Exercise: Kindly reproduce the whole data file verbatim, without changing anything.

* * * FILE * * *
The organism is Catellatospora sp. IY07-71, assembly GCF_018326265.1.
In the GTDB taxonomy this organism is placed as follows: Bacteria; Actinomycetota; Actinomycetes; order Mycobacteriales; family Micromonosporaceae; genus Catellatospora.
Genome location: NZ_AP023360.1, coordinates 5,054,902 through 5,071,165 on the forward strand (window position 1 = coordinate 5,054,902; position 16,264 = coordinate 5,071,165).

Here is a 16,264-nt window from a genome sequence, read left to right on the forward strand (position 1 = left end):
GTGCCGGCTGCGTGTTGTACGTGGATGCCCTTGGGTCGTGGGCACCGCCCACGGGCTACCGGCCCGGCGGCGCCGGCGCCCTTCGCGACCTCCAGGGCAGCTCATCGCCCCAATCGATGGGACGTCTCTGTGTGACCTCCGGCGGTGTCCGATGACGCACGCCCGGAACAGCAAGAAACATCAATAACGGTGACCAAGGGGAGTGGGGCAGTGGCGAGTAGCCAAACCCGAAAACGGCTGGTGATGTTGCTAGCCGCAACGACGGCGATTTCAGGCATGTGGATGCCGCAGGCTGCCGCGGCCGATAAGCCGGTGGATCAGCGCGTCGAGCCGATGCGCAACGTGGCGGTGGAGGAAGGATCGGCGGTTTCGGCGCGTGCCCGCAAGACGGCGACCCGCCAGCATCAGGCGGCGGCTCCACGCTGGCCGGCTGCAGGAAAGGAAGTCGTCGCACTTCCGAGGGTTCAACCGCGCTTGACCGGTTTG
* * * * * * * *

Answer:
The organism is Catellatospora sp. IY07-71, assembly GCF_018326265.1.
In the GTDB taxonomy this organism is placed as follows: Bacteria; Actinomycetota; Actinomycetes; order Mycobacteriales; family Micromonosporaceae; genus Catellatospora.
Genome location: NZ_AP023360.1, coordinates 5,054,902 through 5,071,165 on the forward strand (window position 1 = coordinate 5,054,902; position 16,264 = coordinate 5,071,165).

Here is a 16,264-nt window from a genome sequence, read left to right on the forward strand (position 1 = left end):
GTGCCGGCTGCGTGTTGTACGTGGATGCCCTTGGGTCGTGGGCACCGCCCACGGGCTACCGGCCCGGCGGCGCCGGCGCCCTTCGCGACCTCCAGGGCAGCTCATCGCCCCAATCGATGGGACGTCTCTGTGTGACCTCCGGCGGTGTCCGATGACGCACGCCCGGAACAGCAAGAAACATCAATAACGGTGACCAAGGGGAGTGGGGCAGTGGCGAGTAGCCAAACCCGAAAACGGCTGGTGATGTTGCTAGCCGCAACGACGGCGATTTCAGGCATGTGGATGCCGCAGGCTGCCGCGGCCGATAAGCCGGTGGATCAGCGCGTCGAGCCGATGCGCAACGTGGCGGTGGAGGAAGGATCGGCGGTTTCGGCGCGTGCCCGCAAGACGGCGACCCGCCAGCATCAGGCGGCGGCTCCACGCTGGCCGGCTGCAGGAAAGGAAGTCGTCGCACTTCCGAGGGTTCAACCGCGCTTGACCGGTTTG